One more company has embarked footsteps of Richard Branson’s Virgin Galactic , offering exciting journey to the moon. Excalibur Almaz Limited (EA), an international commercial space transportation company based in the Isle of Man (within the British Isles) , is offering the exclusive flight, which would last four months and fly past the moon at a distance of 1000km, for extra wealthy, since the ticket price will be £100 million per person ($156 million).
Excalibur Almaz announced that the first 500,000-mile round trip in a converted Soviet-era space station could take place as early as 2015 and if that plan succeed, it will be the first manned moon mission since Apollo 17 in 1972. This historic journey is open to anyone who can finance it including government-sponsored researchers, space agency scientists or even billionaires with money to burn.
Art Dula, who founded the company in 2005, told: “This is not space tourism, it is real scientific expedition – they would go further than anybody has gone before in space. We want to have the same kind of tradition that Britain had in the 16th and 17th centuries when its explorers went to the ends of the earth seeking knowledge and information and bringing back wealth. I don’t know how much wealth they will bring back, but the first person to fly it will earn a place in the history books.”
Excalibur Almaz is building a private space program, starting with a transportation system using proven equipment and launch services. The company owns four RRV (Reusable Reentry Vehicle) capsules and two large Salyut-Class Spacecraft. The reusable reentry capsules can carry three passengers to Low Earth Orbit (LEO). The two Spacecraft are equivalent to the Russian Mir core or the International Space Station (ISS) Zarya module. The company has developed a plan to dock an RRV to a Salyut-Class Spacecraft in LEO and use the combined spacecraft as a transportation system to the moon, libration points, asteroids and deep space.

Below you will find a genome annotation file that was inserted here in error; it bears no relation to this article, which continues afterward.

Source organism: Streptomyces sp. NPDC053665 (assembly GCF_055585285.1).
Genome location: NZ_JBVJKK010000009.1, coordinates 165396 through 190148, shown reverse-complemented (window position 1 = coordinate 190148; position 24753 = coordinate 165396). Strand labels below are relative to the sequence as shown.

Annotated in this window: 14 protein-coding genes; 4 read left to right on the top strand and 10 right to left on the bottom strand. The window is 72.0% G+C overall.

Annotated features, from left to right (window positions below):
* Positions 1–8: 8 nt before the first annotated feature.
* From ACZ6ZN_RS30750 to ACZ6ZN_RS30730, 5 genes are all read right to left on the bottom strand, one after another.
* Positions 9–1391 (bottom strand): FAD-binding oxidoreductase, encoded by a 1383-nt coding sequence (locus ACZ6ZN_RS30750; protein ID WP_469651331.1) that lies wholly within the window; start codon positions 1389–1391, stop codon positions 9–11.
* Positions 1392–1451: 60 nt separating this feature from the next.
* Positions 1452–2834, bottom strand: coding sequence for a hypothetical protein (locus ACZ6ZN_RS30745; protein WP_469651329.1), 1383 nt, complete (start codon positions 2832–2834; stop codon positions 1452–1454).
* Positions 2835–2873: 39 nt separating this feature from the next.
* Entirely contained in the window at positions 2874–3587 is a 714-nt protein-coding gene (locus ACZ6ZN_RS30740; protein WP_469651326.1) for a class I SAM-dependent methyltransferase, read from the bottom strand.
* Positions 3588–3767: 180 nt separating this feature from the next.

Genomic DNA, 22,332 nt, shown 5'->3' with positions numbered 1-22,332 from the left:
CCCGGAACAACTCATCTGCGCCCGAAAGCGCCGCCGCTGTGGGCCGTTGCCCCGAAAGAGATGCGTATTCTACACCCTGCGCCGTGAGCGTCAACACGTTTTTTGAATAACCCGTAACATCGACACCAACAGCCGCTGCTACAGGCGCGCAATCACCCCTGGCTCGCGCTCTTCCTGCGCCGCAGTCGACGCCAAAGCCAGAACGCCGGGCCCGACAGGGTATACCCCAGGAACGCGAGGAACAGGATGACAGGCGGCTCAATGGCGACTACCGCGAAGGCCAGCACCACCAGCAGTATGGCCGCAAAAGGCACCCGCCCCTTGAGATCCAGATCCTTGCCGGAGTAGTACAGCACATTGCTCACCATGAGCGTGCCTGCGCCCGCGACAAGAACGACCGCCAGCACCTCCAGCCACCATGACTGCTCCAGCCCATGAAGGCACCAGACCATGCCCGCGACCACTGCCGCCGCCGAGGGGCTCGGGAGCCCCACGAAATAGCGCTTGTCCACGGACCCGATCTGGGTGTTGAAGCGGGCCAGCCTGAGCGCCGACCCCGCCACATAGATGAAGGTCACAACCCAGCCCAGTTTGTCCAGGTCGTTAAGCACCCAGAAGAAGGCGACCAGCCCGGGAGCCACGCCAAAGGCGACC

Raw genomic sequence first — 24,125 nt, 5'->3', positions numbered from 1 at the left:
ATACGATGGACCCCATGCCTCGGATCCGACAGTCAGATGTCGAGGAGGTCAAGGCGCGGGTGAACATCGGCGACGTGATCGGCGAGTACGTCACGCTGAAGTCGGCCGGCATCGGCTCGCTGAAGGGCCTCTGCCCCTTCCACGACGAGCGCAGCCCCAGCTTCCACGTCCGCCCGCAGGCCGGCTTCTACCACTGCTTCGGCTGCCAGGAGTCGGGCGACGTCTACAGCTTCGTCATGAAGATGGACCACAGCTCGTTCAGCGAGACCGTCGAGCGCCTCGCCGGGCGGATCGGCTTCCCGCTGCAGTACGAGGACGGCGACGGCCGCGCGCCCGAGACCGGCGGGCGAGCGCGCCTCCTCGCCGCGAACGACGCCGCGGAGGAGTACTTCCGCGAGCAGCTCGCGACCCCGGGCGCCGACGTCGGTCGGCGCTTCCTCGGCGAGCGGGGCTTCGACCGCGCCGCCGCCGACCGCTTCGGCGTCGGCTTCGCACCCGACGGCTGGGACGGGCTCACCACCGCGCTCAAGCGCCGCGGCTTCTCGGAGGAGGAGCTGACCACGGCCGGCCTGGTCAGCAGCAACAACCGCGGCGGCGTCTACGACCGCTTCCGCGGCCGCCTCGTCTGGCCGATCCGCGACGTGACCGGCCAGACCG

The RRVs can be used 15 times and each space station has a service life of 15 years. The station has 90 cubic metres of living space and provides a protected “refuge” where crew members can shelter in the event of a solar radiation storm.
Mr Dula stressed that the moon mission goes far beyond “space tourism” of the kind offered by Sir Richard Branson’s Virgin Galactic. The trip would be a “private expedition” rather than a sightseeing tour. Three crew members for one shuttle will spend a year in training before launching the shuttle from a base in Kazakhstan and docking with a space station, which would then use thrusters to ferry passengers through space.